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Mutually Inclusive
A WGVU initiative in partnership with the W.K. Kellogg Foundation using on-air programs and community events to explore issues of inclusion and equity.

What it takes to make it in Grand Rapids as a Latinx owned business

Christine Siracusa

Evangelina Abundis and her husband Oswaldo Cordova have owned El Globo Restaurant for the last 14 years. They started the business in 2004 when they both lost their factory jobs. 

“It was easier to start a business that to get a different job. But we didn’t realize that once inside you learn everything it takes to successfully run a  business, its not just about opening it up.” 

At the time, neither of them had any experience running a business—so they started small – out of a store front at the 28thSt. Mega Mall in Grand Rapids. 

Two years ago, the family moved their restaurant to the corner of Burton Street and Division Avenue to have a more flexible schedule.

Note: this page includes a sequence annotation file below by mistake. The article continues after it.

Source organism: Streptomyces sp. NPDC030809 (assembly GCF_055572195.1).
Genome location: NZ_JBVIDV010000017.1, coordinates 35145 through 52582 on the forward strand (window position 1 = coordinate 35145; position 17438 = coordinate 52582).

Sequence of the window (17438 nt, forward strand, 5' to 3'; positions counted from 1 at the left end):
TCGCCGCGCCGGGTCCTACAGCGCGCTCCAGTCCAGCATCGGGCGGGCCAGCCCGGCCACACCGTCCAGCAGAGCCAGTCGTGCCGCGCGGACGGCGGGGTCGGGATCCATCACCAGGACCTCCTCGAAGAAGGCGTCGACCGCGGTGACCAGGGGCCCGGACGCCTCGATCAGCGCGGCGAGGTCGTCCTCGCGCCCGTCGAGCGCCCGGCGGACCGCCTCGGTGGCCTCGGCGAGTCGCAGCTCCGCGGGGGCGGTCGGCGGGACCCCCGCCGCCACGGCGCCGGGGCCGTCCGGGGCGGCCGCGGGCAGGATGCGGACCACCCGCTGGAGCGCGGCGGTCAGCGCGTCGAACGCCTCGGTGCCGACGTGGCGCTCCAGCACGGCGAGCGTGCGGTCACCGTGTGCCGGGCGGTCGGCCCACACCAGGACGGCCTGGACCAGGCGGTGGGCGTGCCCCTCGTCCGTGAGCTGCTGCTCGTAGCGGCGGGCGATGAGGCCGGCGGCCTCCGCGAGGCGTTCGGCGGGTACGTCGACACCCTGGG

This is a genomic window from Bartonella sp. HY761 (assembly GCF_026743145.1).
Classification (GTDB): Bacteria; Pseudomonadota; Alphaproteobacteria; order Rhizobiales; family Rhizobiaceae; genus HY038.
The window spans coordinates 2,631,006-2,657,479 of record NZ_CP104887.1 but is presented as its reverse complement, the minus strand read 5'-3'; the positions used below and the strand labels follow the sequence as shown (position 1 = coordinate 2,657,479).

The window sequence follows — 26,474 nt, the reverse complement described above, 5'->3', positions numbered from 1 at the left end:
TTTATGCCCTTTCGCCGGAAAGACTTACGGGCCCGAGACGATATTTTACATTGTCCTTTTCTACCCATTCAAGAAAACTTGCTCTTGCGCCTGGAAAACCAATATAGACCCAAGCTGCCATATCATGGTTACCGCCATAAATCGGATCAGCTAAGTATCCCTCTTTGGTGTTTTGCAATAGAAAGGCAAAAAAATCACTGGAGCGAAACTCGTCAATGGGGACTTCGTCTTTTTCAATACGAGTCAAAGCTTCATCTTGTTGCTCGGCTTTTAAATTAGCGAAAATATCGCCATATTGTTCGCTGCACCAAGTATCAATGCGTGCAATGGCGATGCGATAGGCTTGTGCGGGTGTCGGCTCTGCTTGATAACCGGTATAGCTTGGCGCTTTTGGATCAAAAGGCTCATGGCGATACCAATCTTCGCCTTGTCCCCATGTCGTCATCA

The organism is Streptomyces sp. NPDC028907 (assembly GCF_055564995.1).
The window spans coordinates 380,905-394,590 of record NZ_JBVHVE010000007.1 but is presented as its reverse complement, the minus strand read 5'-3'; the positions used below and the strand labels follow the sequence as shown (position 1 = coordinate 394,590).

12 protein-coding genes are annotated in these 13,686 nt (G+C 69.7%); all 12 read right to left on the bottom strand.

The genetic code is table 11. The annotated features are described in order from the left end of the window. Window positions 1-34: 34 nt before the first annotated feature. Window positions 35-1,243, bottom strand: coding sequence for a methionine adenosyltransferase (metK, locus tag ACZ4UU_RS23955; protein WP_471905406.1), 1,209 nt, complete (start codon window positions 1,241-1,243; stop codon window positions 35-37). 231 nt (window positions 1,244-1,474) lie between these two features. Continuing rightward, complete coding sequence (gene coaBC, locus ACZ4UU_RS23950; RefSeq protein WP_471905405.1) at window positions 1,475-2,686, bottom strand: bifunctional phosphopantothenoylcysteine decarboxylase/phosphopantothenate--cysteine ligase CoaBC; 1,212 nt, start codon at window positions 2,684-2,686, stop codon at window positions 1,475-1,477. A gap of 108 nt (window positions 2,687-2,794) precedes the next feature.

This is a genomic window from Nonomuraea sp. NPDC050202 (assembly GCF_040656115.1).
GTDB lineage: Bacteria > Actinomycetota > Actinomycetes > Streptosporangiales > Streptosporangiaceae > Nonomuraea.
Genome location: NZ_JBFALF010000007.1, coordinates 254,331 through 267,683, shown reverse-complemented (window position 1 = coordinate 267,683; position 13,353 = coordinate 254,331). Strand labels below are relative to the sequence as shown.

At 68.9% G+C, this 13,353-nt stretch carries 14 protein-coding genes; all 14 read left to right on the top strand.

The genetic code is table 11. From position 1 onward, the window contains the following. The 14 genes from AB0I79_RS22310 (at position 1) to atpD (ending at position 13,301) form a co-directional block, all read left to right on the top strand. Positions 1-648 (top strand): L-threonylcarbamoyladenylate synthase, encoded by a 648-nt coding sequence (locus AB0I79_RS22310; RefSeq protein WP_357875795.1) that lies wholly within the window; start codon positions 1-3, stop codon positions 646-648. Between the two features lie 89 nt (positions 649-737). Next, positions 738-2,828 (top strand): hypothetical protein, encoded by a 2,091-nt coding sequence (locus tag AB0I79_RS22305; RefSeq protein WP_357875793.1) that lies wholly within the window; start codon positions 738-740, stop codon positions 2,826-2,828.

Abundis explains that it felt like starting all over again. 

“One of the things we have noticed among Hispanic owned business is lack of access or a difficulty in accessing economic capital,” shares Guillermo Cisneros, executive director of the West Michigan Hispanic chamber of Commerce. 

This was the case for El Globo Restaurante, the family used their own money and took loans from other friends to start up the restaurant. 

Abundis explains she wants to grow the revenue of the restaurant by at least 20% in the next year and part of their strategy has been to sign up for Transformando West Michigan, a program of the West Michigan Hispanic Chamber of Commerce. 

“What we are doing as the Hispanic Chamber is bringing all the resources, services and support to allow them to recognize and identify their needs and implement systems.”

I am Michelle Jokisch Polo, and this is Mutually inclusive for WGVU News. 

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